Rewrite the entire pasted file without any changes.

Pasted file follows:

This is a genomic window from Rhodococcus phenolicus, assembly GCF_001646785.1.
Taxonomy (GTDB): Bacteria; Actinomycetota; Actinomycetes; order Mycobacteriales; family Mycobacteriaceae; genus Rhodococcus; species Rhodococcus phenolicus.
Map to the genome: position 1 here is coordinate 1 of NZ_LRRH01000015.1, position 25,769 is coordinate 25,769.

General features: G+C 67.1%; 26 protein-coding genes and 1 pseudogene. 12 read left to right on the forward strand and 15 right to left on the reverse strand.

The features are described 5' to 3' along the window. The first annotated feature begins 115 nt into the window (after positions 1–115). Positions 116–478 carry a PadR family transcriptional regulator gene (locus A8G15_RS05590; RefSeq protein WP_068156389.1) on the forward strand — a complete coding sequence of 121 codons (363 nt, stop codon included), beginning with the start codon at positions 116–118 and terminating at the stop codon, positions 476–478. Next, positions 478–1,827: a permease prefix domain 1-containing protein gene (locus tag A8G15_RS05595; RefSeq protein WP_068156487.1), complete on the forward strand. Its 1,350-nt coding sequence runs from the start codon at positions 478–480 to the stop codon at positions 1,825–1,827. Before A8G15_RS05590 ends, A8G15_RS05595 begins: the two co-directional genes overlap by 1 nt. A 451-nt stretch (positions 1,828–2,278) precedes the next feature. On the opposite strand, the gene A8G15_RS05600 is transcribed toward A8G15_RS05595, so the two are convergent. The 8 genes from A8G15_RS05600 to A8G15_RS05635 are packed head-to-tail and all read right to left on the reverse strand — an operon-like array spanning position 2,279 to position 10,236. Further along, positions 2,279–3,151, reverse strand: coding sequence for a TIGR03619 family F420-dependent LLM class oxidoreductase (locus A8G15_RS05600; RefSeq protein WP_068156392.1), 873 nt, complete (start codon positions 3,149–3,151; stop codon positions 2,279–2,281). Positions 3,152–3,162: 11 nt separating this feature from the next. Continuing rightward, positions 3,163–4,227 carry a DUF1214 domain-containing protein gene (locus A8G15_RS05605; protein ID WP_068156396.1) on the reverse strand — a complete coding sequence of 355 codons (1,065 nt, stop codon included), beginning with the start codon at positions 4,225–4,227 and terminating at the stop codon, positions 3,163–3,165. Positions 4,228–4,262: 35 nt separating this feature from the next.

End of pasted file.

This is a genomic window from Rhodococcus phenolicus, assembly GCF_001646785.1.
Taxonomy (GTDB): Bacteria; Actinomycetota; Actinomycetes; order Mycobacteriales; family Mycobacteriaceae; genus Rhodococcus; species Rhodococcus phenolicus.
Map to the genome: position 1 here is coordinate 1 of NZ_LRRH01000015.1, position 25,769 is coordinate 25,769.

General features: G+C 67.1%; 26 protein-coding genes and 1 pseudogene. 12 read left to right on the forward strand and 15 right to left on the reverse strand.

The features are described 5' to 3' along the window. The first annotated feature begins 115 nt into the window (after positions 1–115). Positions 116–478 carry a PadR family transcriptional regulator gene (locus A8G15_RS05590; RefSeq protein WP_068156389.1) on the forward strand — a complete coding sequence of 121 codons (363 nt, stop codon included), beginning with the start codon at positions 116–118 and terminating at the stop codon, positions 476–478. Next, positions 478–1,827: a permease prefix domain 1-containing protein gene (locus tag A8G15_RS05595; RefSeq protein WP_068156487.1), complete on the forward strand. Its 1,350-nt coding sequence runs from the start codon at positions 478–480 to the stop codon at positions 1,825–1,827. Before A8G15_RS05590 ends, A8G15_RS05595 begins: the two co-directional genes overlap by 1 nt. A 451-nt stretch (positions 1,828–2,278) precedes the next feature. On the opposite strand, the gene A8G15_RS05600 is transcribed toward A8G15_RS05595, so the two are convergent. The 8 genes from A8G15_RS05600 to A8G15_RS05635 are packed head-to-tail and all read right to left on the reverse strand — an operon-like array spanning position 2,279 to position 10,236. Further along, positions 2,279–3,151, reverse strand: coding sequence for a TIGR03619 family F420-dependent LLM class oxidoreductase (locus A8G15_RS05600; RefSeq protein WP_068156392.1), 873 nt, complete (start codon positions 3,149–3,151; stop codon positions 2,279–2,281). Positions 3,152–3,162: 11 nt separating this feature from the next. Continuing rightward, positions 3,163–4,227 carry a DUF1214 domain-containing protein gene (locus A8G15_RS05605; protein ID WP_068156396.1) on the reverse strand — a complete coding sequence of 355 codons (1,065 nt, stop codon included), beginning with the start codon at positions 4,225–4,227 and terminating at the stop codon, positions 3,163–3,165. Positions 4,228–4,262: 35 nt separating this feature from the next.